Keep in mind, though, that taking the lead is not the same thing as taking control over your child. The parents Liedloff observed never forced a child to do chores. They simply modeled the behavior, and made sure the tools—like a child-size grater—were available to the child. When a child showed an interest, she was allowed to participate as long as she wanted to. It was simply expected that she would naturally want to learn how to do the tasks she observed the adults doing. By the time they are old enough to be truly helpful, Liedloff noted that Continuum-raised children will simply and quietly obey requests for help from adults, reciprocating the respect they had been shown when they were little. The question for modern parents becomes, “Past infancy, how do we continue to give our children the Continuum experiences they need in the context of our own society?”
3. This leads us to the third principle: that a healthy human experience must include interaction between people of many different ages. It is easy for Stone Age parents to be available to their children without making them the center of attention. After all, they live where they work, and their children spend most of their time freely playing with other children, both younger and older than they are. In fact, every person in their culture is able to model older individuals, and mentor younger individuals in turn. This allows for smooth passage from one stage of life to the next, and reduces or eliminates friction between generations.
In a society which divides its tribes into isolated nuclear families, where adults must often work outside the home, where children are not typically welcomed into the workplace, and where, from preschool to nursing home, our age segregation practices border on the extreme, is it even possible to offer our children—and ourselves—the experiences we apparently need to become truly fulfilled human beings?
Perhaps not to the extent that the Yekuana could. But just as many Western parents have resurrected the practices of babywearing and co-sleeping, why not reclaim the tribal experience as well?
Whether through conscious decisions or instinct, many parents are attempting to do just that—resurrect something of the primal, tribal human experience. In their own ways, they are seeking opportunities to connect with other families in ways that are more natural, organically developing and holistic.
For some families, tribe-building is as simple as staying in place or moving back to live close to extended family. A recent PEW study revealed that 43 percent of young people ages 18–31 are now living with their parents or other kin. This includes a growing number of families with young children, according to Carmen Wong-Ulrich of Baby Center Financial.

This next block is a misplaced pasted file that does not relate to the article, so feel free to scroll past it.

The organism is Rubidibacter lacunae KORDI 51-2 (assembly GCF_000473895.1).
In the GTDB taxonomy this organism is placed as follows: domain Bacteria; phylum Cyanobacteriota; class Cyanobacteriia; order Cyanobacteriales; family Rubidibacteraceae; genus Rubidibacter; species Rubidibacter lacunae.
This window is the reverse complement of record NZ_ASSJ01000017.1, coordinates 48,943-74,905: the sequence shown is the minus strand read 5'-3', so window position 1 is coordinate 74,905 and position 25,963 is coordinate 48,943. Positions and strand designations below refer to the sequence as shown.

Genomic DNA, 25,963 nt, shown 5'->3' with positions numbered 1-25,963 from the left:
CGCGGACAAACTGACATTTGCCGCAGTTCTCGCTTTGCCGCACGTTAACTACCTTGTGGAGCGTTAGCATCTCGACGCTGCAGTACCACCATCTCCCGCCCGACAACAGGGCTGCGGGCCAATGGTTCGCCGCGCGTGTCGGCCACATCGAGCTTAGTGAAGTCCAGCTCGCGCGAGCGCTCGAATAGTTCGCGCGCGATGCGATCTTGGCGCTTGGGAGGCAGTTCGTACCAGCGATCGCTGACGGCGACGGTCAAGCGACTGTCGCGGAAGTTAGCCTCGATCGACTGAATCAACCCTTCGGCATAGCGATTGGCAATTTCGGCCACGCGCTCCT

Granted, this is happening primarily as a result of economic pressure, rather than the desire for a more natural social structure. However, many of these families are discovering benefits to this arrangement beyond financial relief. “It was nice to rediscover a relationship with my parents as a parent. I don’t think our vision was ever ‘Oh let’s go live with our parents again when we are older,’ but you know, it worked out,” commented one young mother who spent a year living with her parents while she and her husband saved up for a home of their own. Other parents report increased feelings of security, carpooling and other shared duties made easier, built-in babysitters, and family bonding as benefits of living with or near family members.
But for the majority of us, living near family is just not an option. What then?
Creating Your Own Tribe
Teresa Pitman’s classic article “Finding Your Tribe” offers one solution. First published in 2000, it has been republished many times since, inspiring parents all over the world to create modern “tribal” relationships with friends and neighbors. In the article, Pitman describes her relationship with her friend Vicki. Starting when their first babies were infants, the two would get together and help each other with household chores or prepare meals for both families to enjoy, while their kids had the benefit of unstructured play time with adults who remained in close proximity, but engaged in their own adult activities. It wasn’t until she read Liedloff’s book that Pitman realized she and Vicki had unconsciously created their own little tribal community.
Pitman points out that tribe-building involves much more than just scheduling regular play dates. You have to spend a lot of time together, and it’s important that it not just be all “visiting time.” Work together. Clean house, work on your car, do projects together, garden, prepare meals, or start a business together. Take care of the children’s needs as they need you; otherwise, let them alone to observe how you’re going about your tasks— or not, as they please.
She also cautions not to be too picky about whom you form your tribe with. Just like family, the people you find available may have some qualities that differ from your ideals. That’s OK; as long as you can respect each other’s choices and beliefs there’s no reason you can’t form a deep and lasting relationship.
It’s very common for parents of young children to get together frequently, and often these relationships result in lasting bonds between families. However, once the children reach school age, time spent together in this way often diminishes. Homeschooling families have a unique advantage in this regard. They are also better able to respond to children’s natural developmental patterns, and more likely to have the opportunity to interact with children of a larger age range than their schooled counterparts—an important aspect of Continuum ideals. In situations where homeschooling occurs between and around running a home-based business, children also get to observe and learn firsthand how the adult world operates in a way that was once a normal part of growing up, but now is no longer available to the vast majority of modern children.
That said, many homeschoolers still find their lives increasingly dominated by schedules and goals, especially as children grow older. If a tribal experience is truly your ideal, you might find yourself drawn to at least partial unschooling.